Most new wine drinkers follow the same strategy: only drink one or two bottles they know they love. But think about it like this: You don’t only pick two things to eat. The world of wine has never been easier to navigate. There is now more variety and accessibility than ever before.
Tons of terms are incredibly specific and confusing to navigate, making it hard to get used to. But, with a bit of practice and tasting, you can easily find the perfect drink for any occasion.
This guide will help you find and appreciate wine and follow easy-to-follow guidelines on how to start drinking and buying it.
Red vs. White
There are many distinctions between different types of wine. The main difference between white and red is how long the skins of the grapes have been soaked in the alcohol. This determines the depth of the wine’s color. For instance, when making rosé, the production process allows the skins of the grapes to absorb just long enough to produce a subtle pink hue.
Reds: Dry vs. Sweet
Most red wines are made using the skins of red grapes, which have chemical compounds known as tannins. Before you know it, you’ll probably associate red wine with being “dry.” Once you understand what this means, it’s easy to identify the type of wine that you’re interested in.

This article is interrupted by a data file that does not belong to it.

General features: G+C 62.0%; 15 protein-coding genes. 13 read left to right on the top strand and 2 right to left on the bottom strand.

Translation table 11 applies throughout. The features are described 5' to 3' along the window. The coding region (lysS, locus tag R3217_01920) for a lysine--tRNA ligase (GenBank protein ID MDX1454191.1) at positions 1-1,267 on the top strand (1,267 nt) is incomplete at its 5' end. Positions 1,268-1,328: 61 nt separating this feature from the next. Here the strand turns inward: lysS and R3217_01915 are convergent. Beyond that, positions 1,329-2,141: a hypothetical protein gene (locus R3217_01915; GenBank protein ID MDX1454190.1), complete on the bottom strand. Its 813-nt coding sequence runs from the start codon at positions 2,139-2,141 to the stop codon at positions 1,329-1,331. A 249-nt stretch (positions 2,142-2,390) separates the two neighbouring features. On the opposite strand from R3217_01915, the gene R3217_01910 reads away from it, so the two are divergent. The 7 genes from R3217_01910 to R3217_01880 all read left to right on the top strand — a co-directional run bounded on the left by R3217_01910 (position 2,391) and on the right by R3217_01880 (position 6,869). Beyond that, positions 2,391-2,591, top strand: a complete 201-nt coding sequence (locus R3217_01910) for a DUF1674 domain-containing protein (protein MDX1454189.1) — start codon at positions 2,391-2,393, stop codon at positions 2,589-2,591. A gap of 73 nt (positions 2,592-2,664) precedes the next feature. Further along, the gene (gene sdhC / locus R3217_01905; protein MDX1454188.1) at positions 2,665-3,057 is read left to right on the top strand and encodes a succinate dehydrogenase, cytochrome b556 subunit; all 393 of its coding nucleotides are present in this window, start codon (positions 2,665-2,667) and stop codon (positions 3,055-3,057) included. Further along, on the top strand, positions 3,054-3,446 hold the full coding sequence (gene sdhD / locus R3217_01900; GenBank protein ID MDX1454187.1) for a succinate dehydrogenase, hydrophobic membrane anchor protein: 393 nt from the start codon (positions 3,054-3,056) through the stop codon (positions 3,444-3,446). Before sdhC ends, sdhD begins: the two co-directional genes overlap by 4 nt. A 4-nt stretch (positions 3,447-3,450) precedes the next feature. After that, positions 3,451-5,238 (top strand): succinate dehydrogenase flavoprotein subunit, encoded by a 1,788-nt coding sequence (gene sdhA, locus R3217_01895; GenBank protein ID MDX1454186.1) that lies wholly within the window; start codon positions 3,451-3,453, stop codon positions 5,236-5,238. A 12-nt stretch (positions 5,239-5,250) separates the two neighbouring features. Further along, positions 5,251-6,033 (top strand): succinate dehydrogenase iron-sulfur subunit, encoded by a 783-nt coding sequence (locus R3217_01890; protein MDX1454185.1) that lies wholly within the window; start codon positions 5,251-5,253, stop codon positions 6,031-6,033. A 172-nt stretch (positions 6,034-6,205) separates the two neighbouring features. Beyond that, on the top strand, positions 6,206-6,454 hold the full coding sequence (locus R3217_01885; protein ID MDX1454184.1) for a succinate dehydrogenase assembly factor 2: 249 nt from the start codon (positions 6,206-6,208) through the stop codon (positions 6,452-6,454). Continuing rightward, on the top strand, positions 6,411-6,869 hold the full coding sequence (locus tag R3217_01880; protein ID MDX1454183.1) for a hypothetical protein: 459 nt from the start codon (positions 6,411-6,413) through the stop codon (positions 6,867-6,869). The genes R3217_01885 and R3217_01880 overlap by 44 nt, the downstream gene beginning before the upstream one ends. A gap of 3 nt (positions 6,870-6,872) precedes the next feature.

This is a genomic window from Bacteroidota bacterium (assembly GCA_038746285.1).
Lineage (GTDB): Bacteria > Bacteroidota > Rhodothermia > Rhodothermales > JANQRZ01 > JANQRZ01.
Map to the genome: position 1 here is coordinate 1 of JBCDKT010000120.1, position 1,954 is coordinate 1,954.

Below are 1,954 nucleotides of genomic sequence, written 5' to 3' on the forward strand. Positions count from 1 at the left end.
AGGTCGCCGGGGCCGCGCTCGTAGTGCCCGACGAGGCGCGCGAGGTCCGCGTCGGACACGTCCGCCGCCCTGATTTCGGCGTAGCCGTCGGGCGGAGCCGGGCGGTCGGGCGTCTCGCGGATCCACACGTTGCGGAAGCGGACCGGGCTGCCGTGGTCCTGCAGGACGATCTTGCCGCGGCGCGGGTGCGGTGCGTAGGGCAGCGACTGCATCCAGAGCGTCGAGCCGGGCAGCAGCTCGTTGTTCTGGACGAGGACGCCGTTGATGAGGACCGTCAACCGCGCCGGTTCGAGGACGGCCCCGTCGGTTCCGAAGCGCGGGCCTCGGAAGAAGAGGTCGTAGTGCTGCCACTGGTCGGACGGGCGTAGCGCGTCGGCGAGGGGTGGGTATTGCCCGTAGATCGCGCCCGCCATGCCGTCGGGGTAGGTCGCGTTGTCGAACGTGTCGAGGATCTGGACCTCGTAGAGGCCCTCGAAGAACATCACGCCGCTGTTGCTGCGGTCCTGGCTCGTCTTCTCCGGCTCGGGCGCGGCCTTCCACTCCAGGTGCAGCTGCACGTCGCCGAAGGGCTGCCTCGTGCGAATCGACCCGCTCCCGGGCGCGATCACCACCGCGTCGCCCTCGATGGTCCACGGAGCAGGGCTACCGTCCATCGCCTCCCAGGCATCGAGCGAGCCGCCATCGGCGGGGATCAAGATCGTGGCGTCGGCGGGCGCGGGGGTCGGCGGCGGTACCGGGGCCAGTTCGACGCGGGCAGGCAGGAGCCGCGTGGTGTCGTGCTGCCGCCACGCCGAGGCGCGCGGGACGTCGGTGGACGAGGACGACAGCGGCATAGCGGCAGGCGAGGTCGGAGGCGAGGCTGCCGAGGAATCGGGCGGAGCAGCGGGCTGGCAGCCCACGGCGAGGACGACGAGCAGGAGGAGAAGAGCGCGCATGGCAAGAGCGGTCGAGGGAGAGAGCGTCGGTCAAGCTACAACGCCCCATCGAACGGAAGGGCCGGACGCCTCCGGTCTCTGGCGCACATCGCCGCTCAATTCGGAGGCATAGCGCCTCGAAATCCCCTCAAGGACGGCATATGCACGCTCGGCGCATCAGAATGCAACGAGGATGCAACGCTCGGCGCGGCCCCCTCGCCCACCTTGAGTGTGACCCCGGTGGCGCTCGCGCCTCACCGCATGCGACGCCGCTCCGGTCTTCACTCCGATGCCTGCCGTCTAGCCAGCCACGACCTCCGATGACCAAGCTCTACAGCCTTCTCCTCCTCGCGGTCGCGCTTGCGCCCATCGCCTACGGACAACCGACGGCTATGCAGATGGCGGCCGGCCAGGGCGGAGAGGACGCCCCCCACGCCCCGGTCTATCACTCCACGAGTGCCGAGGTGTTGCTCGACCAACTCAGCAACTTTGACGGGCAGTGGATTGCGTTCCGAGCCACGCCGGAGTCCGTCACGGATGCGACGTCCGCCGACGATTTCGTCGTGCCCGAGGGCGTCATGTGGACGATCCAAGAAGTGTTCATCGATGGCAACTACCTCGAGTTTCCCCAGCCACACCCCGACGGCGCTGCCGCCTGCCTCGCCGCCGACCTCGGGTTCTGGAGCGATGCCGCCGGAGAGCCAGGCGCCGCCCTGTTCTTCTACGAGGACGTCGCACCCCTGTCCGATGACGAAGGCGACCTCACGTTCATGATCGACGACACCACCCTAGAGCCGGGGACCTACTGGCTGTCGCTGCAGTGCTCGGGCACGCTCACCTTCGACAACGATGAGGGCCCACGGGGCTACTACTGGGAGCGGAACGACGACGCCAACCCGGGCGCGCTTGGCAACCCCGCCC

Red wine with a higher concentration of tannins is drier than those with a lower count. This means the wine has a bitter taste and a more intense yet lingering finish. Tannins also contain antioxidants, which can help keep the flavor of the wine fresh and vibrant.
Sweet is the other end of the spectrum. When trying different types of reds, it’s important to picture the taste from very sweet to very dry. Most people find their zone somewhere between these two, but you can always try the extremes.
Whites: Acidic vs. Sweet
Although they’re a component of lighter white wines, tannins aren’t as important as they are in red varieties. The spectrum between sweet and tart is caused by how much acid is used in the production of white wine. This means that when it’s higher in acidity, the wine will have a more tart taste, while when it’s lower in acidity, it will have a more sweet one.
People often associate white wine with the same sweet-to-dry scale as red wine. While this is technically correct, “dry” refers to the wine’s acidity, not its tannin level.
Dessert Wine and Sparkling Wine
The term dessert wine refers to a wine typically made with alcohol. This type of wine is usually used to retain the natural sugars in its fermentation process. Another type of wine that’s commonly associated with this term is sparkling wine. This type of wine has a significant amount of carbonation, which can happen as a natural part or through the injection of carbon dioxide.